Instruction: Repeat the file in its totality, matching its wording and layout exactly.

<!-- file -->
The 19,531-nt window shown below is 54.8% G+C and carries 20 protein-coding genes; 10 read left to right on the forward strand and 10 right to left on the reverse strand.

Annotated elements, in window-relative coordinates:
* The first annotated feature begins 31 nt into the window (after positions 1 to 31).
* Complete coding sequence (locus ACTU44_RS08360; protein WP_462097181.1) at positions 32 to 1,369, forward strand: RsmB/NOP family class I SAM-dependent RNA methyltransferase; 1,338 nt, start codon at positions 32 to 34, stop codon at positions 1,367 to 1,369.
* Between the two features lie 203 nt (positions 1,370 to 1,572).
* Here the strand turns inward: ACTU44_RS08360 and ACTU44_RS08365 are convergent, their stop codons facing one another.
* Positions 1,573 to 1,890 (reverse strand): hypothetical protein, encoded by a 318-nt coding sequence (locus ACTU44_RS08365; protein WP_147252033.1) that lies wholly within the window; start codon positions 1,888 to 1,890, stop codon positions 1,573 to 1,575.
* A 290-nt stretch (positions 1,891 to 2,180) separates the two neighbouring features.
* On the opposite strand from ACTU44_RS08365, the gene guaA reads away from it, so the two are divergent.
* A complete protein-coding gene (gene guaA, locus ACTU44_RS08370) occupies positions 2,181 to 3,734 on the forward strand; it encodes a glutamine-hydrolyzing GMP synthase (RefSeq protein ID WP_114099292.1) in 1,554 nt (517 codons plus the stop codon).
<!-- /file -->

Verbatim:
The 19,531-nt window shown below is 54.8% G+C and carries 20 protein-coding genes; 10 read left to right on the forward strand and 10 right to left on the reverse strand.

Annotated elements, in window-relative coordinates:
* The first annotated feature begins 31 nt into the window (after positions 1 to 31).
* Complete coding sequence (locus ACTU44_RS08360; protein WP_462097181.1) at positions 32 to 1,369, forward strand: RsmB/NOP family class I SAM-dependent RNA methyltransferase; 1,338 nt, start codon at positions 32 to 34, stop codon at positions 1,367 to 1,369.
* Between the two features lie 203 nt (positions 1,370 to 1,572).
* Here the strand turns inward: ACTU44_RS08360 and ACTU44_RS08365 are convergent, their stop codons facing one another.
* Positions 1,573 to 1,890 (reverse strand): hypothetical protein, encoded by a 318-nt coding sequence (locus ACTU44_RS08365; protein WP_147252033.1) that lies wholly within the window; start codon positions 1,888 to 1,890, stop codon positions 1,573 to 1,575.
* A 290-nt stretch (positions 1,891 to 2,180) separates the two neighbouring features.
* On the opposite strand from ACTU44_RS08365, the gene guaA reads away from it, so the two are divergent.
* A complete protein-coding gene (gene guaA, locus ACTU44_RS08370) occupies positions 2,181 to 3,734 on the forward strand; it encodes a glutamine-hydrolyzing GMP synthase (RefSeq protein ID WP_114099292.1) in 1,554 nt (517 codons plus the stop codon).